Once considered an ornamental plant, the Japanese knotweed is now more known as a ‘terrorist among weeds’ in gardeners’ circles, and can be found throughout Renfrew Ravine. The Japanese knotweed, or Fallopia japonica, originates from the sides of Japan’s volcanoes and was first brought to Britain in the 1800s, because of its pleasant look and ease of growth. Since then, it has been brought to several parts of the world, including 6 provinces in Canada. Although innocent-looking, this invasive species definitely has earned its moniker and poses a great threat towards the biodiversity of Renfrew Ravine.
The Japanese knotweed has several distinct characteristics which can be used to help identify it. Quick to note, this knotweed has a similar appearance to bamboo, because of its bamboo-like stem that can extend up to 10 ft., but actually is a part of the same family as buckwheat, hence the membrane-like coat along the stalk. The stems are reddish-brown, hollow, and highly fibrous. The leathery leaves are heart-shaped and can grow up to 6 inches in length. There are several different knotweeds in BC, but the Japanese variety will have a unique zigzag placement of the leaves. In the late summer and early autumn, knotweeds have clusters of white flowers that can also grow up to 6 inches in length. Beneath the ground, the Japanese knotweed has an extensive rhizome network that can spread up to 20 m. in length and 3 m. deep.
The versatile nature of Japanese knotweed allows for it to thrive in various locations, but it does prefer well-lit and moist areas, such as roadsides and wetlands. Of note, the knotweed thrives especially well in riparian settings, not unlike the Renfrew Ravine. In the winter, the plant dies down, but maintains its presence underground, and by early summer, stems can already be up to 3 m. in height. The rhizomes are also able to propagate into new plants quite a ways away from the original plant, which helps to give it its invasive nature.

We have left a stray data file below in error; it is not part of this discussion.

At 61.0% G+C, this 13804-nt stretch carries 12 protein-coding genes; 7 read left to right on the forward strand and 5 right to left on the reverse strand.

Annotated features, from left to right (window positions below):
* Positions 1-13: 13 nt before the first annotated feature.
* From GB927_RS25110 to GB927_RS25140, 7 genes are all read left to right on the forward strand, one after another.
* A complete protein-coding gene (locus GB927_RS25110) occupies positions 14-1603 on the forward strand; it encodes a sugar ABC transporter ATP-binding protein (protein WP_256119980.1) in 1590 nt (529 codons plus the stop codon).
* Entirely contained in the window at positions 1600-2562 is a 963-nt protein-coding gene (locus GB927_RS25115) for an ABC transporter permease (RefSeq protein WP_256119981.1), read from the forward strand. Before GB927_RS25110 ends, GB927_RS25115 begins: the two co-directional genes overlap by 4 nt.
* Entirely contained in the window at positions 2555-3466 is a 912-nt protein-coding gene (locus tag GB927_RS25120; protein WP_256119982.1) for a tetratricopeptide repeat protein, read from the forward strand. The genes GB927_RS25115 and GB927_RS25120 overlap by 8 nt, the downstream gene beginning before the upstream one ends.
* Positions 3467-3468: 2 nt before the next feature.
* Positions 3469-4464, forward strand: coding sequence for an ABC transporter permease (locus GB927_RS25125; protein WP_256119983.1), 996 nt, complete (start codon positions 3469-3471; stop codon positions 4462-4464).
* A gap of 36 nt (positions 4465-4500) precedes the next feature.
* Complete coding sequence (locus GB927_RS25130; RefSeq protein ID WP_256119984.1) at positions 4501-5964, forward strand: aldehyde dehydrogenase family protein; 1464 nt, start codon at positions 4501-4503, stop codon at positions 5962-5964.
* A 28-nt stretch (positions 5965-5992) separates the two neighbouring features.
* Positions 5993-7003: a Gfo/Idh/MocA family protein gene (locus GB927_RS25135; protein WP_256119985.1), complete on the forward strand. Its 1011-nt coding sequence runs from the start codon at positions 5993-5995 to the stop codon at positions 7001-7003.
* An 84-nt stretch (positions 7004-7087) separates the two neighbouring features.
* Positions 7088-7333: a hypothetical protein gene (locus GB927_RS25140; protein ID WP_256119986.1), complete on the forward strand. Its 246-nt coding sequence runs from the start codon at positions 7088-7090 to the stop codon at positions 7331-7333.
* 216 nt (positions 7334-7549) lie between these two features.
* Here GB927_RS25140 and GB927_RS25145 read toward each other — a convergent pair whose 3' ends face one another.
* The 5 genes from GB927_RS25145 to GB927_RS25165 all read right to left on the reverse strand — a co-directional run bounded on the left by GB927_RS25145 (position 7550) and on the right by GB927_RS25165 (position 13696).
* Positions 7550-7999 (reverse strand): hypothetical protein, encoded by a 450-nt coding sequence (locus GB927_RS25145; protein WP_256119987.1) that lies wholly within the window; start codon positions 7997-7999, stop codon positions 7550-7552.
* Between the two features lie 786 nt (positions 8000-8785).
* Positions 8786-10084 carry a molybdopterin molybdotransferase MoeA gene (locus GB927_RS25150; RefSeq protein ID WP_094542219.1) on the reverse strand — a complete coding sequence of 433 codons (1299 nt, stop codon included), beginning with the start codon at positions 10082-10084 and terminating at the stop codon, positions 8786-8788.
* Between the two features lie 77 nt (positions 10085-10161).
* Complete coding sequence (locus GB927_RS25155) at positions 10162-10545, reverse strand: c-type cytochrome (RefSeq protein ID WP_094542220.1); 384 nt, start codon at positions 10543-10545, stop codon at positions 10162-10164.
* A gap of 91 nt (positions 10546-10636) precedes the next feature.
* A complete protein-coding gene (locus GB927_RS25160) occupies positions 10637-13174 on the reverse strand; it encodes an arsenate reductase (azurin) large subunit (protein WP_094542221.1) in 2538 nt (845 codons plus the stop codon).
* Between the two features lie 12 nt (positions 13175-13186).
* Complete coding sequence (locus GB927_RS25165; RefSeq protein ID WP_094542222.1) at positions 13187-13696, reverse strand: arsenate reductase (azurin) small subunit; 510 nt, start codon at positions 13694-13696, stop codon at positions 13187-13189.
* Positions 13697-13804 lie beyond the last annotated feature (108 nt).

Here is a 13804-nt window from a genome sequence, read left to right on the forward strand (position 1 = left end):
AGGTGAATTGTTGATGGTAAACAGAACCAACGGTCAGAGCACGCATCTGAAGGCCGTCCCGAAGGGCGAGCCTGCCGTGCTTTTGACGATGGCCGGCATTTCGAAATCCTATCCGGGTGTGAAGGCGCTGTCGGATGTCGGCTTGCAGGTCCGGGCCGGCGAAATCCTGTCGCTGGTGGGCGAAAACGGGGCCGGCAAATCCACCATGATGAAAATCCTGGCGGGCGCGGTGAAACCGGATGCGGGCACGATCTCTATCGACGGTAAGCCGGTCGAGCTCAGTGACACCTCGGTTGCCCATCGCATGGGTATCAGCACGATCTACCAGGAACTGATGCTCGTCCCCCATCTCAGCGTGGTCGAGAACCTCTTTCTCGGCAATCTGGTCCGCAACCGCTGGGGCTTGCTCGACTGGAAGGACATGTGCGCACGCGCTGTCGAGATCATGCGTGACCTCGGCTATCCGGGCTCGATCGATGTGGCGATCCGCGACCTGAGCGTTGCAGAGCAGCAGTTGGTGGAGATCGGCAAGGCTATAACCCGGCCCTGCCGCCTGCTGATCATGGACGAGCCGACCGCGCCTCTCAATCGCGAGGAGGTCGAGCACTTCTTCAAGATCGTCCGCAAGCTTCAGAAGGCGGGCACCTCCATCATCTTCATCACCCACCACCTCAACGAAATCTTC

In Japan, this variety of knotweed has a natural predator which maintains the plant population; however, that insect is specific to Japan. Currently in Renfrew Ravine, the knotweed can be found in various locations, of note being along the corridor from 29th avenue to 22nd avenue. The knotweed poses several problems, because of its extremely proliferative growth and spread. As many people who have tried to remove the plant have discovered, it only takes a few millimetres of the rhizome to propagate into a whole new plant. Often, fragments are transferred during construction work or when fragments are broken off and sent downstream. Its rapid growth allows it to outcompete for resources with native plants and even other invasives in the ravine, thus hampering the restoration effort of the community extending back to the 1990s. By limiting the biodiversity of the ravine, the Japanese knotweed effectively harms the whole ecosystem by replacing plants that provide homes for the local wildlife, as well eliminating all the other benefits native plants bring.